• extensions
  • part of a new housing or development.

If your right of light hasn't been taken into account by a property developer, you might be entitled to claim compensation by way of remedy or to negotiate changes to the development which safeguard your light.

Extensions - a common cause of disputes

An examination of a local authority online planning portal regarding extensions gives the following information:

  • Your extension should not result in a significant loss of privacy, daylight or sunlight to neighbouring properties, or be visually overbearing when viewed from adjoining houses.
  • The use of side windows in extensions adjacent to boundaries should be avoided, as a view across adjacent land/gardens, or adequate light, cannot be assumed.
  • The majority of houses have their main windows facing front and back. An extension built close to the boundary with a neighbouring property may therefore reduce daylight and sunlight to the windows of that house, together with the outlook from these rooms. Extensions should not, therefore, be so large as to create a claustrophobic effect or cause a significant amount of visual intrusion and loss of light to neighbouring properties.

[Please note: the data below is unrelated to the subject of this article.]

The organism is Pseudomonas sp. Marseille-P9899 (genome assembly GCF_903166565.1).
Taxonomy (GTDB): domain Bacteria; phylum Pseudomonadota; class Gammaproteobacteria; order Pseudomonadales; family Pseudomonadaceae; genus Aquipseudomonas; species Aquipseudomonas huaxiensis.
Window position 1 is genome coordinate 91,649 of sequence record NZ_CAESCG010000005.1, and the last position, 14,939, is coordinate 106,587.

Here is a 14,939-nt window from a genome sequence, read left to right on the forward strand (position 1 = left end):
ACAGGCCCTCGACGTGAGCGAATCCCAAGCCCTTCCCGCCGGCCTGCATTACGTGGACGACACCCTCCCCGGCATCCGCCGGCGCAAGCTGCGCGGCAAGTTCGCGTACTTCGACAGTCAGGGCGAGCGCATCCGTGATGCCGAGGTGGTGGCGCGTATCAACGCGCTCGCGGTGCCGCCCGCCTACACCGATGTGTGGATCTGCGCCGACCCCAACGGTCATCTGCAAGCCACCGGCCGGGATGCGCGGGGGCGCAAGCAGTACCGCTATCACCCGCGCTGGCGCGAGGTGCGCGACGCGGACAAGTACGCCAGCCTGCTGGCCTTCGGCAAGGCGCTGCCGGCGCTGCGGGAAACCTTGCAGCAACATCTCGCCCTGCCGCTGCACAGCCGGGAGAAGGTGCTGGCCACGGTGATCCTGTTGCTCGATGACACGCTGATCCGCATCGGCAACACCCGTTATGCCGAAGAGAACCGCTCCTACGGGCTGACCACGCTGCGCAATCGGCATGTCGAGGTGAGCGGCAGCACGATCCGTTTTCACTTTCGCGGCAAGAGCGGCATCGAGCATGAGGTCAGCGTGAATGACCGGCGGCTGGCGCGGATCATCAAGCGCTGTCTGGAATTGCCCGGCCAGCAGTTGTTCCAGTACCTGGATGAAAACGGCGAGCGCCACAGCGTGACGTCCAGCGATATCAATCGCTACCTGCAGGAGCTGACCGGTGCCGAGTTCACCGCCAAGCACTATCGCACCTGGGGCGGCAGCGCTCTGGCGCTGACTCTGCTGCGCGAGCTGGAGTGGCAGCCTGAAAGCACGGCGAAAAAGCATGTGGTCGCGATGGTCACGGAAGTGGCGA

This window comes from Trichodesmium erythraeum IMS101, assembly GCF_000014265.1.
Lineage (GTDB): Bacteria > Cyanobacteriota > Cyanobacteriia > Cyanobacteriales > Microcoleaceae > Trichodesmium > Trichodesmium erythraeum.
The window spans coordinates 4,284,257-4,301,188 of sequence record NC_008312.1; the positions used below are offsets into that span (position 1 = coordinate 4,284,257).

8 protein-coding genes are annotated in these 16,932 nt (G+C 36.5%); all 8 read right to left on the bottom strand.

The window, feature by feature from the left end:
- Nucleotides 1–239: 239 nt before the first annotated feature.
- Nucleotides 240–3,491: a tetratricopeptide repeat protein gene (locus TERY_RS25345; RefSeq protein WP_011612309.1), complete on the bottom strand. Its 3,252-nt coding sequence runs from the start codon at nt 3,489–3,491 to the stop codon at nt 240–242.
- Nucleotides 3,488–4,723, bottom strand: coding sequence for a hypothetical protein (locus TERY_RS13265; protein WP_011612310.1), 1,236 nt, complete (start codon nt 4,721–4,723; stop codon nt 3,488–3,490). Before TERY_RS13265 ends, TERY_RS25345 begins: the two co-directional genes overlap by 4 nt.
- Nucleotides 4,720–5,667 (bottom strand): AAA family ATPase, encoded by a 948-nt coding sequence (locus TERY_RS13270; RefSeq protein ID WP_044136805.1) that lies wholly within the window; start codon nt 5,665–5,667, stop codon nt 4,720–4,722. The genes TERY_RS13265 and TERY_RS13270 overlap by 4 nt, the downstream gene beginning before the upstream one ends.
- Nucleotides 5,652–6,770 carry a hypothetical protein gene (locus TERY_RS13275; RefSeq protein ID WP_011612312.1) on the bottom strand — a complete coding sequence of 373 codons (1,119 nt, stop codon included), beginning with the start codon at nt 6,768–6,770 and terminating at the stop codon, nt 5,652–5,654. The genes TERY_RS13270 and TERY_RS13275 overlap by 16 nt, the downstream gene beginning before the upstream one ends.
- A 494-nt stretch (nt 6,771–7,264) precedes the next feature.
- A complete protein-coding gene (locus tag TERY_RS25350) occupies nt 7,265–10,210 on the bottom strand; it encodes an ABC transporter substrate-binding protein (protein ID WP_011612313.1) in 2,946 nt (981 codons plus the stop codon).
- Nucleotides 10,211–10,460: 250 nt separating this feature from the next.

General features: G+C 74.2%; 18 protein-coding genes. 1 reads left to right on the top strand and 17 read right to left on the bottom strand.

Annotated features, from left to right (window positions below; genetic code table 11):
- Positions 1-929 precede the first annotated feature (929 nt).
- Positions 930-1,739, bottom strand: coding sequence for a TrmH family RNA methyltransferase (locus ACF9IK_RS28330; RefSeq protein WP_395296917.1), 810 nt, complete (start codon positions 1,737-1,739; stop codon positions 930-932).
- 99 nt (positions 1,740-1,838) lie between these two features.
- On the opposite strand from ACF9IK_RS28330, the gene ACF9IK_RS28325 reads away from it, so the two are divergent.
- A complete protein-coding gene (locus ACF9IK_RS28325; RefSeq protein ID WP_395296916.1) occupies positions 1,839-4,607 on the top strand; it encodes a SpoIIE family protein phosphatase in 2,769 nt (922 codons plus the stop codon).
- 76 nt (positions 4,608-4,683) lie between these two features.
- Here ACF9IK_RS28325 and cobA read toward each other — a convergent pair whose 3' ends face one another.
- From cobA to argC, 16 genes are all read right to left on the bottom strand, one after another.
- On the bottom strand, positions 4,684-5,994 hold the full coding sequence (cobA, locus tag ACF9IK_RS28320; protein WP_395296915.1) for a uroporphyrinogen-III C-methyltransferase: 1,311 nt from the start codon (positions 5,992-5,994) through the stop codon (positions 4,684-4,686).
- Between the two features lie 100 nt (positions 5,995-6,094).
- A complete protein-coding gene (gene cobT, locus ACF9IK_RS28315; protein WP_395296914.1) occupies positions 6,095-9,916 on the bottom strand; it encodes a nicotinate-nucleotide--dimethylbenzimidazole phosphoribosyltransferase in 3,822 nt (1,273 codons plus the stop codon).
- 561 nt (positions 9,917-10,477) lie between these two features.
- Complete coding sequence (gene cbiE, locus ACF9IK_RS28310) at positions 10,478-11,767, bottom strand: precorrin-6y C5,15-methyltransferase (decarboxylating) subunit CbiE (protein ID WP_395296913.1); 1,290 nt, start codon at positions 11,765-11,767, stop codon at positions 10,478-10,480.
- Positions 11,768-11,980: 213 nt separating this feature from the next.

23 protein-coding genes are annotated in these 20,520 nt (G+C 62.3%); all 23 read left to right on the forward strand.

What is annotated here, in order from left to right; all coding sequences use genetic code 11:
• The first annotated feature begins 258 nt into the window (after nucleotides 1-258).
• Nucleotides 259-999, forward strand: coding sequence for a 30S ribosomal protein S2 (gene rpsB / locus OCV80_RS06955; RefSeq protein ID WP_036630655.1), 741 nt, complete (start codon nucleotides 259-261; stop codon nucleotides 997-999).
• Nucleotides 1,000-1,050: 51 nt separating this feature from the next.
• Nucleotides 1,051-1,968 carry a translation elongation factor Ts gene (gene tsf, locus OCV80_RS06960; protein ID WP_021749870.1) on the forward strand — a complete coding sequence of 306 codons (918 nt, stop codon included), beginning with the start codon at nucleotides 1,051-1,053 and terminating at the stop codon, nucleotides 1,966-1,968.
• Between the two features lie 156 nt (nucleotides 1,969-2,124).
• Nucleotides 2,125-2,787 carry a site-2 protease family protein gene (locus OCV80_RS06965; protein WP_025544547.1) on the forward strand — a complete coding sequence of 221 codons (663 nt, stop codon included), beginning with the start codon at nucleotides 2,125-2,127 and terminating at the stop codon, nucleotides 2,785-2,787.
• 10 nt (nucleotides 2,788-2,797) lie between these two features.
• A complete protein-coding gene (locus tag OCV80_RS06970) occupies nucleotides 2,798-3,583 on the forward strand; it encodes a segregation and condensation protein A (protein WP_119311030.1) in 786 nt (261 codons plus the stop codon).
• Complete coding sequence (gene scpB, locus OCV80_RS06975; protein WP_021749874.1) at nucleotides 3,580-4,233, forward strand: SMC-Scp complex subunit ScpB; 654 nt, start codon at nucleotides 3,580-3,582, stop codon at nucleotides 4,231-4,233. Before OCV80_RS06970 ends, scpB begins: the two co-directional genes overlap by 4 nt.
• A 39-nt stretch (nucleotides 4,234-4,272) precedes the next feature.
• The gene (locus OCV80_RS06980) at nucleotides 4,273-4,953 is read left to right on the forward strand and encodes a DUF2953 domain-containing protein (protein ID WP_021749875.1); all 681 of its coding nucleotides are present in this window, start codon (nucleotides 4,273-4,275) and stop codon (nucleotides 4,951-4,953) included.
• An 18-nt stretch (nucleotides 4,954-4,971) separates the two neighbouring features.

• The Council has adopted the Building Research Establishment guidance on site layout planning for daylight, and extensions should comply with the 45-degree test.

The trouble is that homeowners often employ a local building firm to carry out their extension plans without knowing that a development could affect their neighbours' rights to light. They rarely employ a specialist and the next thing they know, they receive a letter from a neighbour's solicitor.

Most commonly, problems arise when a neighbour has a window to the side of their house to which the light is blocked by a high wall.

Regarding rear extensions, including conservatories or orangeries, according to Government guidance, these shouldn't materially alter the existing levels of sunlight, privacy and daylight to adjoining properties.

How do you calculate the right to light?

Right to light 45 degree rule diagram

What is the 45 degree rule for right to light?

The 45 degree light rule is usually used by local authorities when granting right to light planning permissions. This is used to calculate if the development will obstruct the natural light on the neighbouring properties' windows. If the development doesn't pass this test, the planning permission can be rejected.